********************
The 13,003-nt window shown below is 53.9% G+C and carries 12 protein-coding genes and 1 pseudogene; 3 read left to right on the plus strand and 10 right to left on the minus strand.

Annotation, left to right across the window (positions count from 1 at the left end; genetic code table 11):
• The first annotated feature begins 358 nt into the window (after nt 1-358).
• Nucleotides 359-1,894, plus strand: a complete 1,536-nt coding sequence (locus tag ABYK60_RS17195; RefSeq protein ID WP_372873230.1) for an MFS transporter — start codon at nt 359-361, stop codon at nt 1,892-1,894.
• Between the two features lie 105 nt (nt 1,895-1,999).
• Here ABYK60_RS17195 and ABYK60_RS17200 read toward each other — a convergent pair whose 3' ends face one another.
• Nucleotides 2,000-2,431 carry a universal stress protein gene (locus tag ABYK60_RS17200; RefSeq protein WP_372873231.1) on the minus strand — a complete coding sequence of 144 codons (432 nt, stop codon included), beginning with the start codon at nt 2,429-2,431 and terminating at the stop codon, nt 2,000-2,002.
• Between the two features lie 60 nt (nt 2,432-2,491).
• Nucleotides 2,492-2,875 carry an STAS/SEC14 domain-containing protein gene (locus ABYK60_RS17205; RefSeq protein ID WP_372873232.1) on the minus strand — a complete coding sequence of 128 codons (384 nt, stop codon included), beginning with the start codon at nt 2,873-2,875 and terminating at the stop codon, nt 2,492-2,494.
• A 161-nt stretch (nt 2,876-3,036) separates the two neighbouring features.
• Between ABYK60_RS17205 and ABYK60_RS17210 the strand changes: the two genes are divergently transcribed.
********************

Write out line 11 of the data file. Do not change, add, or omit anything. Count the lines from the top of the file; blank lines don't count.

• Between ABYK60_RS17205 and ABYK60_RS17210 the strand changes: the two genes are divergently transcribed.